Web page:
here are some incremental examples of the the 3 concepts.

-1 foot of rise over 100 feet of distance is a ~1% grade or .6 degree angle...
-1 foot of rise over 10 feet of distance is a ~10% grade or a 6 degree angle...
-1 foot of rise over 4 feet of distance is a ~25% grade or a 14 degree angle...

-1 foot of rise over 2 feet of distance is a ~51% grade or a 27 degree angle...

which is one really STEEP driveway!

the problem folks get into is saying 'percent grade'

when they should be saying 'percent OF grade' which makes it all clearer...sort of

anyway rise over run times 100 is the 'percent of grade' or rise/run X 100 = % grade.

road inclines/declines are usually? described in % (of) grade not degrees of angle.

so the op with a "20-28 degree slope" has a 36-53 % grade driveway...YIKES!

this is crazy steep (if true), and would take a significant amount of power/force to get up...

then forget about 'leveling the trailer' they're gonna need an anchor and chain, frame mounted and...

rated to something like 8-10,000 lbs + to keep the trailer from rolling down hill...

and a LOT of traction and power to get it UP there...

or they could build a scaffold under the trailer once it's up there and launch it like a boat, see the picture above.

cheers
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Old 12-10-2007, 09:50 PM   #21
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Exclamation Don't

This sounds very dangerous! Even just driving or stopping on so steep a slope with a trailer is challenging. Even just parking is risky, and uncoupling downright suicidal.

The trailer will likely bound over wheel chocks. I've had even triangular wheel chocks turn upside down with far less provocation, not to mention jackstands tipping and jacks tipping or failing by bending! Your hands might get mangled by the coupler, the trailer might gore you against your tailgate, and there is the whole trailer and possibly tow vehicle rolling down the driveway into school buses scenario to consider too.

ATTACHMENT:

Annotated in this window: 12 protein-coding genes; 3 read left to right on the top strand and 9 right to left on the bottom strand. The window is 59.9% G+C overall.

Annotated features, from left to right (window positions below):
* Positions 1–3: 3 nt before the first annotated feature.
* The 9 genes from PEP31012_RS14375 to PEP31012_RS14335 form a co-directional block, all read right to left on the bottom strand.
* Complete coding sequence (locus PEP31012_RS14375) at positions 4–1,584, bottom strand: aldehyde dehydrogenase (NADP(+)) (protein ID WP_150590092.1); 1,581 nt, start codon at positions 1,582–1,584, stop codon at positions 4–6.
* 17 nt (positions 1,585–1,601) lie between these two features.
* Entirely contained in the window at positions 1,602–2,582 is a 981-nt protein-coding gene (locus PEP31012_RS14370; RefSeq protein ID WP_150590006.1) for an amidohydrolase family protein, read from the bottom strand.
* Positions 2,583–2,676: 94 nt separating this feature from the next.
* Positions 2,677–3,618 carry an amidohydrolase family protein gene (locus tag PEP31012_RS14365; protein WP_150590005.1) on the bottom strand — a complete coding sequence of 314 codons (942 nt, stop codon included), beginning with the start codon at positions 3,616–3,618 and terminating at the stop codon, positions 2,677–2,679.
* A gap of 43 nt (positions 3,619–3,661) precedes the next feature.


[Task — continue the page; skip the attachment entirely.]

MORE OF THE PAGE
The hills of Oakland are nice, but they aren't for trailers. Sorry.
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Old 12-10-2007, 10:07 PM   #22
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How about hitching to a dead man post and winch it up? or a tower crane?
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Old 12-10-2007, 10:29 PM   #23
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Do you have any neighbors who (a) have a possible place to park your Bambi safely and who (b) like you enough to do that for you (maybe offer to pay them a small fee if necessary)? There might be insurance issues, but it's a thought. You don't want yout trailer to get away from you on its own nor do you want to risk injuring yourself or someone else with it...

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Old 12-10-2007, 11:32 PM   #24
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Keeping your lovely Bambi in a rental garage (can you go into Lafayette, Orinda, or Moraga?) seems a lot less threatening than parking it on that treacherous driveway.
What do you think of all these alarmed responses?